HC Deb 26 February 1946 vol 419 cc366-7W
Mr. Naylor

asked the Secretary of State for War if he will make inquiries into the conditions prevailing at S.A.D.E. workshops, R.E.M.E., Ufford Park, Woodbridge, the complaints being that there is no education scheme in operation, no handicraft centre or library; that the men have to line up for their meals for long periods in all weathers; that some of the men are engaged on domestic jobs and making articles at the officers private billets; and if he will take steps to remedy these grievances.

Mr. Lawson

I have now had a full report on these complaints. I understand that every facility and encouragement is given to men to take part in the Army Educational Scheme in this unit. For example, the usual A.B.C.A. and British Way and Purpose discussions take place twice weekly for all personnel and a number of men are taking educational courses of various kinds. This workshop is, however, a permanent peacetime unit fully occupied with important work, with the result that it is impossible to devote as much time to the educational scheme as in some other units.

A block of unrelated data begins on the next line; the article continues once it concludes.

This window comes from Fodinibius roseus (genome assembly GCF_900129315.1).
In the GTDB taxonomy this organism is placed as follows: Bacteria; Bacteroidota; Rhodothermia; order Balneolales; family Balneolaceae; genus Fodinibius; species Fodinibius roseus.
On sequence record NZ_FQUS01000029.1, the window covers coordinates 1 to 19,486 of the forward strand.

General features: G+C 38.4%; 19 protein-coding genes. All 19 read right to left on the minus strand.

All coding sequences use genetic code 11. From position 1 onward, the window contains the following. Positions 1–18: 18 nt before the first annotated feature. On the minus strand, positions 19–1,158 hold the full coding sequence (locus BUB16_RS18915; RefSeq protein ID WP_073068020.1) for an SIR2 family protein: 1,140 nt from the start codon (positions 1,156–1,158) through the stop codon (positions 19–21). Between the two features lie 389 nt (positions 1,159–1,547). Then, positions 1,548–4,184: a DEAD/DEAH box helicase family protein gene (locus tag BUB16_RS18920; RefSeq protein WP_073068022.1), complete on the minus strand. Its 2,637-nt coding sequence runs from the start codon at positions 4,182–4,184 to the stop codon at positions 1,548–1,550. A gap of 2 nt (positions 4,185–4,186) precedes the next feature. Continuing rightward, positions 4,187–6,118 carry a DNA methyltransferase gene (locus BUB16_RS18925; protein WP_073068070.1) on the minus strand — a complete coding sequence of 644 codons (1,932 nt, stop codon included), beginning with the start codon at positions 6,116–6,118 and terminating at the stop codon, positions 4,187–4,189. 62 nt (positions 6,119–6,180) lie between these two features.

There is every opportunity for handicraft training in the unit, as the entire workshops are available for the men to use out of working hours and they are encouraged to do this. A technical library is available to all men and a central library is maintained at the establishment's headquarters, from which this unit draws books for the unit library.

It is true that dining facilities are restricted so that two sittings of meals are necessary, but men who have to wait are protected by an ironwork shelter which has been erected outside the dining hall. Any articles made and repairs done for other ranks' and officers' billets have been the result of voluntary work done in the men's own time as part of their handicraft training.